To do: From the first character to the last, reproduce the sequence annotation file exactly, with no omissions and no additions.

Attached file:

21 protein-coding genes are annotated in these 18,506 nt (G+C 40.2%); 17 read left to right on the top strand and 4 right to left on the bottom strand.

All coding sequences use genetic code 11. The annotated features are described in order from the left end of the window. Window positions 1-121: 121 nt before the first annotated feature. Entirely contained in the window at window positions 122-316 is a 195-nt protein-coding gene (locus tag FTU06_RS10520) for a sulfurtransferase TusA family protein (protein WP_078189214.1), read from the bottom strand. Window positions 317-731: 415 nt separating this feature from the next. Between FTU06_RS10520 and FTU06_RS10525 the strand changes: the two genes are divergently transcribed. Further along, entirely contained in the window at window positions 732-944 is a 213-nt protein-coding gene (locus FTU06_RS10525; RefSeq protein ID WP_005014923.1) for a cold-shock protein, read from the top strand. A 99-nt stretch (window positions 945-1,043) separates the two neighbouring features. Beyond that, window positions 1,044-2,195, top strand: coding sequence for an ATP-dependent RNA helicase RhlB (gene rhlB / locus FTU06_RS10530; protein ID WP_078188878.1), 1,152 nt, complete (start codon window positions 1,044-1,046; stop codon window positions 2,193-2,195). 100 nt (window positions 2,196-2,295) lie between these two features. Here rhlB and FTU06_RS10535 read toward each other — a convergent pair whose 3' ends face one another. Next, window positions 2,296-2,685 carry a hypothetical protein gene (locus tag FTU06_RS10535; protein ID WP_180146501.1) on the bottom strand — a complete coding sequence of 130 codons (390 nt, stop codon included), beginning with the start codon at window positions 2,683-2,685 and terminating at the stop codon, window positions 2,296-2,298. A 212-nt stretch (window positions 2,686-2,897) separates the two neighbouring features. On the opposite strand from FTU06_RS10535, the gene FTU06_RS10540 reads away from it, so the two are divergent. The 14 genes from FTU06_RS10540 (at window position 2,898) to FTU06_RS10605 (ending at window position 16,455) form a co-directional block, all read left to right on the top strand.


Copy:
21 protein-coding genes are annotated in these 18,506 nt (G+C 40.2%); 17 read left to right on the top strand and 4 right to left on the bottom strand.

All coding sequences use genetic code 11. The annotated features are described in order from the left end of the window. Window positions 1-121: 121 nt before the first annotated feature. Entirely contained in the window at window positions 122-316 is a 195-nt protein-coding gene (locus tag FTU06_RS10520) for a sulfurtransferase TusA family protein (protein WP_078189214.1), read from the bottom strand. Window positions 317-731: 415 nt separating this feature from the next. Between FTU06_RS10520 and FTU06_RS10525 the strand changes: the two genes are divergently transcribed. Further along, entirely contained in the window at window positions 732-944 is a 213-nt protein-coding gene (locus FTU06_RS10525; RefSeq protein ID WP_005014923.1) for a cold-shock protein, read from the top strand. A 99-nt stretch (window positions 945-1,043) separates the two neighbouring features. Beyond that, window positions 1,044-2,195, top strand: coding sequence for an ATP-dependent RNA helicase RhlB (gene rhlB / locus FTU06_RS10530; protein ID WP_078188878.1), 1,152 nt, complete (start codon window positions 1,044-1,046; stop codon window positions 2,193-2,195). 100 nt (window positions 2,196-2,295) lie between these two features. Here rhlB and FTU06_RS10535 read toward each other — a convergent pair whose 3' ends face one another. Next, window positions 2,296-2,685 carry a hypothetical protein gene (locus tag FTU06_RS10535; protein ID WP_180146501.1) on the bottom strand — a complete coding sequence of 130 codons (390 nt, stop codon included), beginning with the start codon at window positions 2,683-2,685 and terminating at the stop codon, window positions 2,296-2,298. A 212-nt stretch (window positions 2,686-2,897) separates the two neighbouring features. On the opposite strand from FTU06_RS10535, the gene FTU06_RS10540 reads away from it, so the two are divergent. The 14 genes from FTU06_RS10540 (at window position 2,898) to FTU06_RS10605 (ending at window position 16,455) form a co-directional block, all read left to right on the top strand.